A majority of the planned job cuts are expected to take place in Denmark
Danish wind turbine-maker Vestas has announced plans to lay off 220 employees in Denmark and Britain, as it begins the integration of its onshore and offshore wind businesses.
The company has started the integration of Vestas and MHI Vestas Offshore Wind (MVOW), after closing the agreement to acquire the latter in December last year.
The MVOW acquisition , which was announced last October, was expected to help Vestas in becoming one of the leading players in the offshore wind industry by 2025.
Now, Vestas has begun integrating the two entities into one organisation based on one shared operating model and unified culture.
With the integration, the company intends to build a competitive organisation across its onshore and offshore businesses.
According to the company, the integration would result in synergies across several functions, but also lead to redundancies across Denmark and Great Britain, with a majority of them taking place in Denmark.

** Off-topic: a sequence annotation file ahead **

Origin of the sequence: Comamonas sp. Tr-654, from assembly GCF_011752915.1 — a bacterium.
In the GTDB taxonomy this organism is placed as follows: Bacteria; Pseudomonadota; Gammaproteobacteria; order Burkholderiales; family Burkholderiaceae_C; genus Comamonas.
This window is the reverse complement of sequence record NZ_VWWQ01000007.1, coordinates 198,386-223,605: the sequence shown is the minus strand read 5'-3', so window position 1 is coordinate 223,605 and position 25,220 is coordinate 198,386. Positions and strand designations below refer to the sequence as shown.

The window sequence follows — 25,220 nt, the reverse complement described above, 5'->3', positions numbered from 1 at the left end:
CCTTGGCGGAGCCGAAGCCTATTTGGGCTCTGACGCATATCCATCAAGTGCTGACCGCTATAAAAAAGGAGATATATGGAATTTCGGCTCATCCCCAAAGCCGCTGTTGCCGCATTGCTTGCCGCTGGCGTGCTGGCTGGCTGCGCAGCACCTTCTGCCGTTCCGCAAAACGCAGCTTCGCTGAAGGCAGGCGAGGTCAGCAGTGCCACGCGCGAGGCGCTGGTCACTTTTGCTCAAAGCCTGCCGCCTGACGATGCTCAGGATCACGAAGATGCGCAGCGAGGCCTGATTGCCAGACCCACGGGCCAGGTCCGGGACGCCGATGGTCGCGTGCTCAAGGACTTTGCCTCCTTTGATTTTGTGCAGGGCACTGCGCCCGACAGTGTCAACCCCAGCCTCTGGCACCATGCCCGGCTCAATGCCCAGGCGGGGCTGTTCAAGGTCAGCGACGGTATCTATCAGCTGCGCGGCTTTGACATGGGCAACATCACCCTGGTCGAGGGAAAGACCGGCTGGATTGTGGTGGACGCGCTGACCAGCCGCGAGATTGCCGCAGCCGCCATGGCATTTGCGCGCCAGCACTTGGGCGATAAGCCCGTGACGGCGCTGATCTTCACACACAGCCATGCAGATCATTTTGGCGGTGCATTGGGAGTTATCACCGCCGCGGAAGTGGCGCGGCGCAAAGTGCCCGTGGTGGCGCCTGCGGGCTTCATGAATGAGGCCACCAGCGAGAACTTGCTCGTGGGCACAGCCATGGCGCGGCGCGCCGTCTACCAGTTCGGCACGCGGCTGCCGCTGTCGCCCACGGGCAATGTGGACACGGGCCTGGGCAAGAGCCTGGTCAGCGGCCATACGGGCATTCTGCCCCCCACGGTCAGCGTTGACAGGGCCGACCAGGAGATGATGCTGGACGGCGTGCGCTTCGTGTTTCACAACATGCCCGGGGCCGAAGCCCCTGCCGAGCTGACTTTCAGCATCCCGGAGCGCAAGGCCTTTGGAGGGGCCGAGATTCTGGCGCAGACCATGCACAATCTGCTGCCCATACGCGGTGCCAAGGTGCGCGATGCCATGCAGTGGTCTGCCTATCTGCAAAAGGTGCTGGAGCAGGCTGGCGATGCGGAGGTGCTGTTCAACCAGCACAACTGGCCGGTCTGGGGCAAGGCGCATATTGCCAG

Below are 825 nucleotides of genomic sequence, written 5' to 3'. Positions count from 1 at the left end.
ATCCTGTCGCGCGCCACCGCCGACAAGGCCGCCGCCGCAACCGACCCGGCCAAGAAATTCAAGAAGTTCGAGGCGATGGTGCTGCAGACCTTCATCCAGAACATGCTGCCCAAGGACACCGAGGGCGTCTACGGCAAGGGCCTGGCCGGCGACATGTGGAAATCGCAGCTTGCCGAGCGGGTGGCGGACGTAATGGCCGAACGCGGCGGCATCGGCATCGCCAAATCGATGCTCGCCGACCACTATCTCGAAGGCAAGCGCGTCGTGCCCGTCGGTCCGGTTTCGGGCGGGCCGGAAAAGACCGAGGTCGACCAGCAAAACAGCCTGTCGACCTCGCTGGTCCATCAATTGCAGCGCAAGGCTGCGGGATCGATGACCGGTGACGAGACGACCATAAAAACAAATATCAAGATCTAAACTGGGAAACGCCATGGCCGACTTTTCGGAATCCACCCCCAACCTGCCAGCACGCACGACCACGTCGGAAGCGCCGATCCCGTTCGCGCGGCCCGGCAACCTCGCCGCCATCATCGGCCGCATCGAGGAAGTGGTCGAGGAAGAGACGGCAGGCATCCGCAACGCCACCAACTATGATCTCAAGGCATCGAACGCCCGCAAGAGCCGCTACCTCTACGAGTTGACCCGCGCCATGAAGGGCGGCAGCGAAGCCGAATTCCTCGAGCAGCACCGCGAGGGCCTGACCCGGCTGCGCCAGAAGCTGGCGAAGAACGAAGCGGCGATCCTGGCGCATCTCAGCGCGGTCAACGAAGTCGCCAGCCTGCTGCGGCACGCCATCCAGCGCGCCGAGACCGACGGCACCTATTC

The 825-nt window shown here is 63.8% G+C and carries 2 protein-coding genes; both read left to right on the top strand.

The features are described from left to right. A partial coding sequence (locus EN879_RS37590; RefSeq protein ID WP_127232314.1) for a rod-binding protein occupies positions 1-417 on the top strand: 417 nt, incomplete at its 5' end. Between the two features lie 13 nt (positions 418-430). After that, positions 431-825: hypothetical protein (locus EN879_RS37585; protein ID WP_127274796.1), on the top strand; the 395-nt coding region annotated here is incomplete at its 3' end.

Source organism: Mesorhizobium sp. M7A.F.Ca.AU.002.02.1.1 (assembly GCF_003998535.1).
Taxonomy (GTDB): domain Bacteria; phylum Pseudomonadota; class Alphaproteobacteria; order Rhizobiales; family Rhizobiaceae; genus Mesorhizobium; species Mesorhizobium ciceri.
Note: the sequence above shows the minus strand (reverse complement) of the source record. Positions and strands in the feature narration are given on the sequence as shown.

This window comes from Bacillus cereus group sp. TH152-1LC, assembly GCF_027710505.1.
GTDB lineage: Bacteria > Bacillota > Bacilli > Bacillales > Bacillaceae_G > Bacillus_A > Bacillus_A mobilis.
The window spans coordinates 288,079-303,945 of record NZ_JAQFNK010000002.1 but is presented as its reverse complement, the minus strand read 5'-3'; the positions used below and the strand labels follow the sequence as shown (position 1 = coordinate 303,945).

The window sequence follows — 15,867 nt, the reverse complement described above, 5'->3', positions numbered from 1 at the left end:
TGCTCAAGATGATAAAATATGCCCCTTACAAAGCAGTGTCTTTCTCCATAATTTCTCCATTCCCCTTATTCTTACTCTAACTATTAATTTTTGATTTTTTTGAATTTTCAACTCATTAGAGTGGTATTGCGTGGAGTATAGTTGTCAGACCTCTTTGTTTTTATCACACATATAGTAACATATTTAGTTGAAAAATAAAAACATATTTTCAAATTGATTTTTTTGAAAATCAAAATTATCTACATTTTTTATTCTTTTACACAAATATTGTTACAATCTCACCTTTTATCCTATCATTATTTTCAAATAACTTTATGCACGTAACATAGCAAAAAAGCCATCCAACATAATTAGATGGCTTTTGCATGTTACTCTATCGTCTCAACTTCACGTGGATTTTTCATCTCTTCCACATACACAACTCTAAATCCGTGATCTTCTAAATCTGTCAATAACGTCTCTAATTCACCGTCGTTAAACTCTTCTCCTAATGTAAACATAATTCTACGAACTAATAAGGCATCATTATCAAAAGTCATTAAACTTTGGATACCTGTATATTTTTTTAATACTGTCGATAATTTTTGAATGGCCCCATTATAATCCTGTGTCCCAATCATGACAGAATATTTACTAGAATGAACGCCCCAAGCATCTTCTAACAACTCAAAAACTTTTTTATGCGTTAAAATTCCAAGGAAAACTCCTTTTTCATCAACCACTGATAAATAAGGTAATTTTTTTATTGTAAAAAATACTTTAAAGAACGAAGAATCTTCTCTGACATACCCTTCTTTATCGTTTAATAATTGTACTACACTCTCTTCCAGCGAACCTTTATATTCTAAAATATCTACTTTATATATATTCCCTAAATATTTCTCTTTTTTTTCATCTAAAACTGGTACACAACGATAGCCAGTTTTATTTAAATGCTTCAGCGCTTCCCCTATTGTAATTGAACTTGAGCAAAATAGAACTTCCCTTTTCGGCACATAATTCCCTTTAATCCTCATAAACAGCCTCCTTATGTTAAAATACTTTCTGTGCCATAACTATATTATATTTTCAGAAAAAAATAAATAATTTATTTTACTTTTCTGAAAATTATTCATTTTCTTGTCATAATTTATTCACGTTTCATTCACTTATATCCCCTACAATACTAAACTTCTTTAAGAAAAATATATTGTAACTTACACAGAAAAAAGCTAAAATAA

However, the company said that no layoffs are expected of hourly paid employees.
The company will go into consultation process with employee representatives with the aim to have clarity for most employees by the end of this month.
Outside of Denmark, the process is expected to be slightly longer, due to certain legal processes and requirements, the company said.
With the latest announcement, Vestas has a workforce of over 29,000 globally and around 6,000 in Denmark across onshore and offshore activities.
Vestas further stated that the organisational integration will continue throughout this year, bringing about a simplified organisational setup.
Vestas group president and CEO Henrik Andersen said: “Since we announced the agreement to acquire MHI Vestas Offshore Wind, we have meticulously planned how we can build a united and strong Vestas organisation that can lead and scale up in both onshore and offshore wind.
“I want to thank everyone for their hard work and dedication during a difficult period where my colleagues have contributed to both the integration planning and execution of commercial commitments.
“We have now started implementing our integration plans, which unfortunately includes letting around 220 hardworking colleagues go.
“It is never easy to make such a decision or say goodbye to good colleagues but integrating and simplifying two companies inherently creates overlaps between functions and it’s therefore necessary if we want to create a competitive and scalable organisation.”